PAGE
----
Always liked the Super Bee the best. In the West Texas town I grew up in, muscle cars were the rage. Lots of SS396 Chevelles, Camaro SS350’s, Road Runner 383’s, a 64 Impala 409, even a Challenger 440. I had a 64 Galaxie with a 390. Couldn’t hang with those guys in the 1/4 but had a great top end. (had overdrive). My cousin bought a new Super Bee. Blue with a white interior. Bench seat with a column shifter automatic. Beautiful car. The girls thought so too. That’s why he bought it equipped like that. Could put his arm around the girl while driving. Since he was a mechanic at my uncle’s garage, he was able to wring a lot of HP out of that 383. Those were the days.

    Like 14
  5. John Harmer

    Fixing this car would require a tetanus shot from fixing all of the rusty metal work. It’s possible to get it done but you would be upside down when finished. That it’s incomplete doesn’t help. But would be pretty nice when finished and a Mopar you Don’t see every day.

    Like 2
  6. Reno West

    Which ocean did they pull it out of?

    Like 1
  7. Mark

    Looks more like Go Mango orange than Hemi orange.

  8. James Sayre

    If you think this is worth that kind of money, I have a 1960 T-Bird not all rusted out with factory 430 auto running and driving for 15,000

    Like 1
  9. John

    Jeff Foxworthy – You might be a Redneck if you think your beer can recycling container is worth $15K

    Like 4
  10. hank

    IDK what the seller got for coming up with this ridiculous number, but he should have gotten 25 to life.

    You would have at least thought the guy would have taken a pressure washer to that shell. I’d give him 500 for it, and STILL end up upside down.

    Like 5
  11. 1st Gear

    More
    Old
    Parts
    And
    Rust
    This was indeed a beast back when it was useable, sorry to see a somewhat rare monster out to pasture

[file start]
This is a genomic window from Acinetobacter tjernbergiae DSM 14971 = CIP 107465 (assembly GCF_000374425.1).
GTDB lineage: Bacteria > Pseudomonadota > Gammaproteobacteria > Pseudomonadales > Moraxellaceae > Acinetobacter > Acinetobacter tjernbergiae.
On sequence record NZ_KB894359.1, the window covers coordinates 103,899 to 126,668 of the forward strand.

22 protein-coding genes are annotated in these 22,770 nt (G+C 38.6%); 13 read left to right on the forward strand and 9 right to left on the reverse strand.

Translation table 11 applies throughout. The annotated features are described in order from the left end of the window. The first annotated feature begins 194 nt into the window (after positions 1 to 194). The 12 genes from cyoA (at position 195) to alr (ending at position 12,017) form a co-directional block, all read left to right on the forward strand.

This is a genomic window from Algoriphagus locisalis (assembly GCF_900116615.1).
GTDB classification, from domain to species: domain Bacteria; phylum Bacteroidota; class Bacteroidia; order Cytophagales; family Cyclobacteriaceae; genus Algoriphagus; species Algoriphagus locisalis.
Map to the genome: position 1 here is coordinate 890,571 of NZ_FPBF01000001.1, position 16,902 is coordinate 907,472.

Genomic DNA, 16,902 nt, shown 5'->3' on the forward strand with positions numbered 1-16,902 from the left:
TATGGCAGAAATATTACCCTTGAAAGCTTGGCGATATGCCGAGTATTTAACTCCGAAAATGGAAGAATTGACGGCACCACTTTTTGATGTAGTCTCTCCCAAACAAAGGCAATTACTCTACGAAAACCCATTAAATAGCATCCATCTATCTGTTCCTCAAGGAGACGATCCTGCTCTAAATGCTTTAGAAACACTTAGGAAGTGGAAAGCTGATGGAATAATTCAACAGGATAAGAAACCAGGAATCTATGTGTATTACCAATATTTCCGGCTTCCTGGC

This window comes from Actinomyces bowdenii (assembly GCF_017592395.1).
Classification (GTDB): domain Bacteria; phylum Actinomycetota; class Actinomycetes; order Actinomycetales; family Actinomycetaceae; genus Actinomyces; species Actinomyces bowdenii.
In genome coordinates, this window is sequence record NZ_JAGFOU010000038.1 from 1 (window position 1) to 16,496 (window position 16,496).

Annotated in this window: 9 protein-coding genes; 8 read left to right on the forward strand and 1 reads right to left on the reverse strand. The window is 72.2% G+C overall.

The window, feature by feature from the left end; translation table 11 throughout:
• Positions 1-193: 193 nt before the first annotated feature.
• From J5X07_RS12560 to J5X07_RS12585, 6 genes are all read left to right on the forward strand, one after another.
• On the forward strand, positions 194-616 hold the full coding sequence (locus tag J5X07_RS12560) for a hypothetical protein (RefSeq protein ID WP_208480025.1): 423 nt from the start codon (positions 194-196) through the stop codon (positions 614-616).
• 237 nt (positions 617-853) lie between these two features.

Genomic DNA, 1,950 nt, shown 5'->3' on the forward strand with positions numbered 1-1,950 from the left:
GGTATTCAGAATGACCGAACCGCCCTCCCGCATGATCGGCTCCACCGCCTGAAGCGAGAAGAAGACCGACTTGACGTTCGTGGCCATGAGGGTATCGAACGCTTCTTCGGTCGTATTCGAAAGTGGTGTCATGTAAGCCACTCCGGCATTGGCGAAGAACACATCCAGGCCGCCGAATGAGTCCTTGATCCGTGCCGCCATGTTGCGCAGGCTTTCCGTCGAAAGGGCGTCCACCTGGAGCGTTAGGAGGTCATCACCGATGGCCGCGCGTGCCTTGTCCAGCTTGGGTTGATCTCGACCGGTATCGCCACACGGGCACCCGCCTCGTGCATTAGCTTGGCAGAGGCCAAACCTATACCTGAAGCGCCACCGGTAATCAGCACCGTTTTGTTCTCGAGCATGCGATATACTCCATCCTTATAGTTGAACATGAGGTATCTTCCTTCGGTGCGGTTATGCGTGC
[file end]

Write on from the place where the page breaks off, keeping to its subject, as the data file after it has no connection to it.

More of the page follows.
Like 1
  12. Howie Mueler

    What a pile of_____!!!

    Like 3
  13. George Mattar

    Sounds like another idiot who lost a fender tag. Why would you remove it? I have a friend who took the VIN plate off his 70 Corvette, well it was rusty like the rest of the windshield pillar. He put it on his coffee table. GONE. Back to this Barrett Jackson dreamer. Just another pile of junk he wants some one else to fix. Put $15,000 down on a new Challenger R/T and cruise at 80 mph with 24 mpg and the air on.

    Like 3
  14. Tyler

    $15k for this, or $17k for the running/driving blue 73 Challenger? That’s a no brainer.

  15. Gtoforever

    I am starting to really look forward to these mopar listings. After a long hard day, it’s good to laugh really hard out loud!!
    But we all know it will end up in Scottsdale..

    Like 2
  16. TWeiskotten

    I had a 1970 Super Bee…383 4 barrel, plum purple. Sold it for $600 when I got out of the Air Force and went back to college. That’s about what I would offer for this example of what used to be a great car!

  17. erik johnston

    last post,you should have kept it.I am almost done with my 71 twister duster new orig. fc7 paint.floor manual shift,buckets. I got it free in 2004 Its all a 340 car would be,but orig. a 318.any mopar with that condition and is worth a big pile of change.